~ OR: Your grandparents were correct: radio WAS better than TV

Podcasts.  Audio books.  Clubhouse.  AM, FM, and XM Radio.  Alexander Graham Bell’s: The Telephone.  Walkie Talkies.  Intercoms.  Tin cans connected by taut fishing line.

What do all of those things have in common?

Ok, aside from almost all of them requiring electricity.

And aside from most of them being ancient artifacts.

Fine.  Aside from them all being nouns.  WORK WITH ME HERE, COME ON!!!!

Yes!  They are all forms of voice-only transmission mediums!

Contrary to popular belief and regardless of widespread availability of video chat methods, voice-only still exists and is thriving.  Despite any attempt to imply otherwise.  Reports of Clubhouse’s imminent death, as an example, are an exaggeration.  Like Guitar Center.  Guitar Center’s demise has been assured every year now for <checking watch> a good 17 years.  Yet here it still is.

Also like terrestrial radio.  I mean, who still listens to that stuff?  According to Pew Research, 83% of Americans ages 12 or older listened to terrestrial radio in a given week in 2020.  Read that percentage again.  Eighty-three percent.  That’s more than 273 million people. So apparently QUITE A FEW PEOPLE STILL DO.

“But George,” you ask, “What’s the point of an voice-only medium when there are so many ways to do video chat now?  Why wouldn’t we want to leverage that kind of technology and actually SEE each other when trying to communicate?  You know, like in the olden days before the telephone when that was the only way to talk to someone?”

To which I would respond, “Please shorten your question to a more manageable length.  Too many words.  Brain hurts.”

I will concede the question though.  Why???  Why would people do this?  Is there some kind of draw that we’re missing why people would be into voice-only delivery methods when so many combined sensory formats exist?

Turns out, there IS.  And that’s what we’re going to dive into today.

Without further ado, I present this freshly-baked blog œffering for your enjoyment.  With accompanying audio version, of course.  Because really.  This would NOT be the week to skip the audio version given the context of the post.  With the implied efficaciousness of the subject at hand, missing out on the audio version would be KINDA SILLY.

So here we go!

Why are we talking about voice-only communication anyway?

One of the major reasons that this subject is so captivating to me is in my role as a voiceoverister.  Since I was blessed with a face made for radio, voiceover has been – for quite some time now – my preferred means of getting my acting fix in.  The ability to convey emotion via the use of audio only is something that has been a significant part of my life for close to two decades.

Once in a while I would stop and wonder about the æffability of just the human voice where conveyance of emotion would be concerned.  Is it still effective?  It seems to have some degree of cultural significance still, even in the face of … er … the face.  The fact that the face and the words that come out of the hole in said face are more accessible than ever before, still voice-only options persist.  And yet I continued to wonder about the efficacy.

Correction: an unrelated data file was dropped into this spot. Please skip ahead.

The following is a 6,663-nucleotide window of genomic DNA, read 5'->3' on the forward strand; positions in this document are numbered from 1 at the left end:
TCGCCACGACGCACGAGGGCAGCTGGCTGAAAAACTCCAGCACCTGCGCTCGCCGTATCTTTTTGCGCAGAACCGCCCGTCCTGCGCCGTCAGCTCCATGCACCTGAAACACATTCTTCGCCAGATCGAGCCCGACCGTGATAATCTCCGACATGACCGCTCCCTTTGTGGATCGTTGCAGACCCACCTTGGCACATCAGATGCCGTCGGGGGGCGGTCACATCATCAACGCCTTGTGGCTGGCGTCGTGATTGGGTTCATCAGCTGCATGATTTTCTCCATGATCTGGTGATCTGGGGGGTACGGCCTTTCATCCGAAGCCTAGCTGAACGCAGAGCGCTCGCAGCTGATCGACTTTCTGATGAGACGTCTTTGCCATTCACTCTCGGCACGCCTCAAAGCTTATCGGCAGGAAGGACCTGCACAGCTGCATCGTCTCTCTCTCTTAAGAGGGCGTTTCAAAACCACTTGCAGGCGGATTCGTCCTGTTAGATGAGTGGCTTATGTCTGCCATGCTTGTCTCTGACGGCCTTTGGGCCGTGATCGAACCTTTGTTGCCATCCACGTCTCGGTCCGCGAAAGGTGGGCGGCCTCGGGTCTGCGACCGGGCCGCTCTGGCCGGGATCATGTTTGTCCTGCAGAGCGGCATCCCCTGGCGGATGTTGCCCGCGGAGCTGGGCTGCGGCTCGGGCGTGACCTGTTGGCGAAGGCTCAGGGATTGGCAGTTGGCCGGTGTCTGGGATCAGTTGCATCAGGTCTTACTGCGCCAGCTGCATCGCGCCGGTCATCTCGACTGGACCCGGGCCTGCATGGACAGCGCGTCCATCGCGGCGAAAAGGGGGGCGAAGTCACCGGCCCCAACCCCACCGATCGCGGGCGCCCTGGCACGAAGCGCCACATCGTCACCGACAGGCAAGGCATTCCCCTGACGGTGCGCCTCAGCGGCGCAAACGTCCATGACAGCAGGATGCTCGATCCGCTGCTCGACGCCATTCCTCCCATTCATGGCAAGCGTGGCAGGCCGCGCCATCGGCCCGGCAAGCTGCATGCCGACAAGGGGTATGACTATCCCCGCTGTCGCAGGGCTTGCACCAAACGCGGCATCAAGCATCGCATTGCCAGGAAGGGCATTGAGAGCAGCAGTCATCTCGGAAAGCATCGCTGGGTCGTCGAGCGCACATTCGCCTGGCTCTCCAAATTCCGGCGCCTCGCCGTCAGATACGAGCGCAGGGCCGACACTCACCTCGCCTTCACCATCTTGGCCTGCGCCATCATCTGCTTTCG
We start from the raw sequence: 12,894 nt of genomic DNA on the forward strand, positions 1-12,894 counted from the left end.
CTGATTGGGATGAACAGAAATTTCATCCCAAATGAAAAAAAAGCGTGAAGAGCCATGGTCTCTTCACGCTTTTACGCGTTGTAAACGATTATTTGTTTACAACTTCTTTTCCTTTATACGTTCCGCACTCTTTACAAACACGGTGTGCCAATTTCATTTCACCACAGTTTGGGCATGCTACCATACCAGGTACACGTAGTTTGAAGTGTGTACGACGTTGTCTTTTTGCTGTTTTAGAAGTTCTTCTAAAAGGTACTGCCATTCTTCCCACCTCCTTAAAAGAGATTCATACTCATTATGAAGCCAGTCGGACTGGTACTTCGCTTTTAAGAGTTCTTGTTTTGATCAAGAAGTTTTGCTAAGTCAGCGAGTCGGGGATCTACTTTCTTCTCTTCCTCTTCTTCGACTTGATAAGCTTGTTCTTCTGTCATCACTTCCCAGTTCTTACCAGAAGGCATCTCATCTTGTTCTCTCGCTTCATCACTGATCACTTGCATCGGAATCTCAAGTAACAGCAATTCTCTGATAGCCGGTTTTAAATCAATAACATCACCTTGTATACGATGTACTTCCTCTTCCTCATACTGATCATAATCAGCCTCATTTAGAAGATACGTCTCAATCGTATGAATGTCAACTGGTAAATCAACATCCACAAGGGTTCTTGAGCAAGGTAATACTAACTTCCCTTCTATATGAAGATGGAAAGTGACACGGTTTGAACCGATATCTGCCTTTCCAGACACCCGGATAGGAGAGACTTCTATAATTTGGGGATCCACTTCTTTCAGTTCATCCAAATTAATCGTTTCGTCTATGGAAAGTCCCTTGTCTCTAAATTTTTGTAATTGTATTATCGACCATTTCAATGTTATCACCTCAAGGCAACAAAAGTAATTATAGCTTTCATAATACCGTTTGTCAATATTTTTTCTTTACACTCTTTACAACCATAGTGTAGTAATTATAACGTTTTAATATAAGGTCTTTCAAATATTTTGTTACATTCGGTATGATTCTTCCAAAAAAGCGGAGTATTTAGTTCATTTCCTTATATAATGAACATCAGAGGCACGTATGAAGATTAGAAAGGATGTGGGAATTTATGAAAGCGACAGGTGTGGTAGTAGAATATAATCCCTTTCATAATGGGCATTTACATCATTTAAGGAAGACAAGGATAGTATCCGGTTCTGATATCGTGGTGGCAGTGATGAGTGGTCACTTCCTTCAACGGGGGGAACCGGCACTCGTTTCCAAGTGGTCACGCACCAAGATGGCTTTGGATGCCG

That wonder ceased thanks to a document I received that blew apart my fragile little mind.

Quite a bit of this blog post stems from reading this doocument regaling the results of a Yale University Study.  It’s an eye-full, lengthy, and dives real deep into analyses and statistics.  I still recommend taking a look at it if you’re into that kind of thing.  And even if you’re not. But just in case you’re really not, that’s why I’m writing all this stuff down.  Because it’s SUPER fascinating to me.  And I like to share!

The crux of the study indicates that voice-only communication is one of the most effective ways of increasing empathic accuracy.  Let’s get into that here; the subject is very interesting and a new one to me.

What exactly is Empathic Accuracy?

So glad you asked!  (fine, you didn’t ask, I just said that to pretend to be cool)

According to the study document, empathic accuracy is defined as the ability to judge the emotions, thoughts, and feelings of other individuals.  The study continues on to indicate that greater degrees of empathic accuracy bring about better work conflict resolution, relate to romantic partners, and even wade through the quagmires that relate to political organizations and social networks.

I feel that it is worth noting that empathic accuracy and empathy are two very distinct and separate concepts.  While empathy is the ability to feel the emotions of another individual, empathic accuracy is the correct identification of those emotions.  They can certainly go along with each other, however they are not always going to be a package deal.

Continuing on with the results of the study document, researchers worked to determine which communication modes provided for the highest degree of empathic accuracy.  Their assertion was already set in that they felt that voice-only was the most efficacious of the available options.  The study went on to attempt to prove that.

What are the three modes of communication studied?

It’s worth noting that there were a few forms of communication modes that were tested in the study.  Included in those modes were the following: